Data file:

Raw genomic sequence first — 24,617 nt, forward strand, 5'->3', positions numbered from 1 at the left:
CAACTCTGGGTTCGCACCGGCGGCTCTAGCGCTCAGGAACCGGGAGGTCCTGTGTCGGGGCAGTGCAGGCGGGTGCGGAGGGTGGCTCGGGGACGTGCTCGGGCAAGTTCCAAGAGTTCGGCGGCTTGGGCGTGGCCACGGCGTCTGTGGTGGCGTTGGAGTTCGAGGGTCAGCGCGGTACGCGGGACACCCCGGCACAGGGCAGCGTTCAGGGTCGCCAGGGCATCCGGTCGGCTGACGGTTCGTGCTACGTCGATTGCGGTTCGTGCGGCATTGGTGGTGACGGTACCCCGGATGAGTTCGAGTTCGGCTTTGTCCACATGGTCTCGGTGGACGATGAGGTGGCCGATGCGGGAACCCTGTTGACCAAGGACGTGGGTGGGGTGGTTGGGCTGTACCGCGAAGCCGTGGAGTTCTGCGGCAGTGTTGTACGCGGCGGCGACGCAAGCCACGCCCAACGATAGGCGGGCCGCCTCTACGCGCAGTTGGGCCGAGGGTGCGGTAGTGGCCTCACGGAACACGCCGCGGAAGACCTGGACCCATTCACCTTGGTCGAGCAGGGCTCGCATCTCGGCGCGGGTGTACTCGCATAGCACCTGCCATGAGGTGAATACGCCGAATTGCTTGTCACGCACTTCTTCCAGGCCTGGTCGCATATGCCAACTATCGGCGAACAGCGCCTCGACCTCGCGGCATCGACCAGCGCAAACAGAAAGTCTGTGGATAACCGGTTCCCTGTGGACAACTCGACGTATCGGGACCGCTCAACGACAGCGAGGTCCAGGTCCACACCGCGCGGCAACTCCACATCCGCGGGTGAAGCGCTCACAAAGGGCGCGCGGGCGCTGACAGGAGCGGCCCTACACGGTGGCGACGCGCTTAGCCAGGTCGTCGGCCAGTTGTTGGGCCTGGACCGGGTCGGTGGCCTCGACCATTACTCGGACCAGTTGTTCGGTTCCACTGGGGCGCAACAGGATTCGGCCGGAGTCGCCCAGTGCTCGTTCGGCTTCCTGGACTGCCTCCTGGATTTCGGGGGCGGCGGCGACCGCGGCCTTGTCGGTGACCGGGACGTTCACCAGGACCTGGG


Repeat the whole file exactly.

Raw genomic sequence first — 24,617 nt, forward strand, 5'->3', positions numbered from 1 at the left:
CAACTCTGGGTTCGCACCGGCGGCTCTAGCGCTCAGGAACCGGGAGGTCCTGTGTCGGGGCAGTGCAGGCGGGTGCGGAGGGTGGCTCGGGGACGTGCTCGGGCAAGTTCCAAGAGTTCGGCGGCTTGGGCGTGGCCACGGCGTCTGTGGTGGCGTTGGAGTTCGAGGGTCAGCGCGGTACGCGGGACACCCCGGCACAGGGCAGCGTTCAGGGTCGCCAGGGCATCCGGTCGGCTGACGGTTCGTGCTACGTCGATTGCGGTTCGTGCGGCATTGGTGGTGACGGTACCCCGGATGAGTTCGAGTTCGGCTTTGTCCACATGGTCTCGGTGGACGATGAGGTGGCCGATGCGGGAACCCTGTTGACCAAGGACGTGGGTGGGGTGGTTGGGCTGTACCGCGAAGCCGTGGAGTTCTGCGGCAGTGTTGTACGCGGCGGCGACGCAAGCCACGCCCAACGATAGGCGGGCCGCCTCTACGCGCAGTTGGGCCGAGGGTGCGGTAGTGGCCTCACGGAACACGCCGCGGAAGACCTGGACCCATTCACCTTGGTCGAGCAGGGCTCGCATCTCGGCGCGGGTGTACTCGCATAGCACCTGCCATGAGGTGAATACGCCGAATTGCTTGTCACGCACTTCTTCCAGGCCTGGTCGCATATGCCAACTATCGGCGAACAGCGCCTCGACCTCGCGGCATCGACCAGCGCAAACAGAAAGTCTGTGGATAACCGGTTCCCTGTGGACAACTCGACGTATCGGGACCGCTCAACGACAGCGAGGTCCAGGTCCACACCGCGCGGCAACTCCACATCCGCGGGTGAAGCGCTCACAAAGGGCGCGCGGGCGCTGACAGGAGCGGCCCTACACGGTGGCGACGCGCTTAGCCAGGTCGTCGGCCAGTTGTTGGGCCTGGACCGGGTCGGTGGCCTCGACCATTACTCGGACCAGTTGTTCGGTTCCACTGGGGCGCAACAGGATTCGGCCGGAGTCGCCCAGTGCTCGTTCGGCTTCCTGGACTGCCTCCTGGATTTCGGGGGCGGCGGCGACCGCGGCCTTGTCGGTGACCGGGACGTTCACCAGGACCTGGG